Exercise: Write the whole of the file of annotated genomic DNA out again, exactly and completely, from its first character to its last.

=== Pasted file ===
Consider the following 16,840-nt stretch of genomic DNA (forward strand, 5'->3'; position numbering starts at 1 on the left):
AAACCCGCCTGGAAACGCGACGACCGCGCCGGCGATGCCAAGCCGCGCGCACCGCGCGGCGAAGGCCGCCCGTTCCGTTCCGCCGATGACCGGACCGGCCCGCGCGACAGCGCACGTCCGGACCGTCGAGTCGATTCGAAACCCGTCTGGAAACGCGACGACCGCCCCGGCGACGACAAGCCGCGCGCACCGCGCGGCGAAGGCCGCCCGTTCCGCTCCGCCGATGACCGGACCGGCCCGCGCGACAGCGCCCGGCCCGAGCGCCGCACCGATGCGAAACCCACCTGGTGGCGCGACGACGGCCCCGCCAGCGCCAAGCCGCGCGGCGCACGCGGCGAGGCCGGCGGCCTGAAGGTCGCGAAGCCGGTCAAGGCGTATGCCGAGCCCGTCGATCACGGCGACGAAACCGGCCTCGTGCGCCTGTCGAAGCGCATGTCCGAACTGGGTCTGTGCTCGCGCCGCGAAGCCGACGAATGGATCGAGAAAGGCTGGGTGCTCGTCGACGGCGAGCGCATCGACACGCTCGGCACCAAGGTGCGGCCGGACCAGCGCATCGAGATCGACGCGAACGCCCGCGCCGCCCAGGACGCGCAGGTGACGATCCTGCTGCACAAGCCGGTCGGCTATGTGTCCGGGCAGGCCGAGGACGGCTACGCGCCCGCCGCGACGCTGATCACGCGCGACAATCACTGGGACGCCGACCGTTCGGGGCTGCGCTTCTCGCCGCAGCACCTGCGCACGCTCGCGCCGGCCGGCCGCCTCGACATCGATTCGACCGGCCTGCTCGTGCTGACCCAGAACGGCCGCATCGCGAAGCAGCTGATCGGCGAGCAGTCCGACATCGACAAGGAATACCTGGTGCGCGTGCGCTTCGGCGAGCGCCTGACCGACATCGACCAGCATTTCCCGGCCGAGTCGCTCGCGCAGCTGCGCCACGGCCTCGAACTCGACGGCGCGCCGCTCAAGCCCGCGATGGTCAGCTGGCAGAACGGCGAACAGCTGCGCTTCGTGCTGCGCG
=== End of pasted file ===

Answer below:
Consider the following 16,840-nt stretch of genomic DNA (forward strand, 5'->3'; position numbering starts at 1 on the left):
AAACCCGCCTGGAAACGCGACGACCGCGCCGGCGATGCCAAGCCGCGCGCACCGCGCGGCGAAGGCCGCCCGTTCCGTTCCGCCGATGACCGGACCGGCCCGCGCGACAGCGCACGTCCGGACCGTCGAGTCGATTCGAAACCCGTCTGGAAACGCGACGACCGCCCCGGCGACGACAAGCCGCGCGCACCGCGCGGCGAAGGCCGCCCGTTCCGCTCCGCCGATGACCGGACCGGCCCGCGCGACAGCGCCCGGCCCGAGCGCCGCACCGATGCGAAACCCACCTGGTGGCGCGACGACGGCCCCGCCAGCGCCAAGCCGCGCGGCGCACGCGGCGAGGCCGGCGGCCTGAAGGTCGCGAAGCCGGTCAAGGCGTATGCCGAGCCCGTCGATCACGGCGACGAAACCGGCCTCGTGCGCCTGTCGAAGCGCATGTCCGAACTGGGTCTGTGCTCGCGCCGCGAAGCCGACGAATGGATCGAGAAAGGCTGGGTGCTCGTCGACGGCGAGCGCATCGACACGCTCGGCACCAAGGTGCGGCCGGACCAGCGCATCGAGATCGACGCGAACGCCCGCGCCGCCCAGGACGCGCAGGTGACGATCCTGCTGCACAAGCCGGTCGGCTATGTGTCCGGGCAGGCCGAGGACGGCTACGCGCCCGCCGCGACGCTGATCACGCGCGACAATCACTGGGACGCCGACCGTTCGGGGCTGCGCTTCTCGCCGCAGCACCTGCGCACGCTCGCGCCGGCCGGCCGCCTCGACATCGATTCGACCGGCCTGCTCGTGCTGACCCAGAACGGCCGCATCGCGAAGCAGCTGATCGGCGAGCAGTCCGACATCGACAAGGAATACCTGGTGCGCGTGCGCTTCGGCGAGCGCCTGACCGACATCGACCAGCATTTCCCGGCCGAGTCGCTCGCGCAGCTGCGCCACGGCCTCGAACTCGACGGCGCGCCGCTCAAGCCCGCGATGGTCAGCTGGCAGAACGGCGAACAGCTGCGCTTCGTGCTGCGCG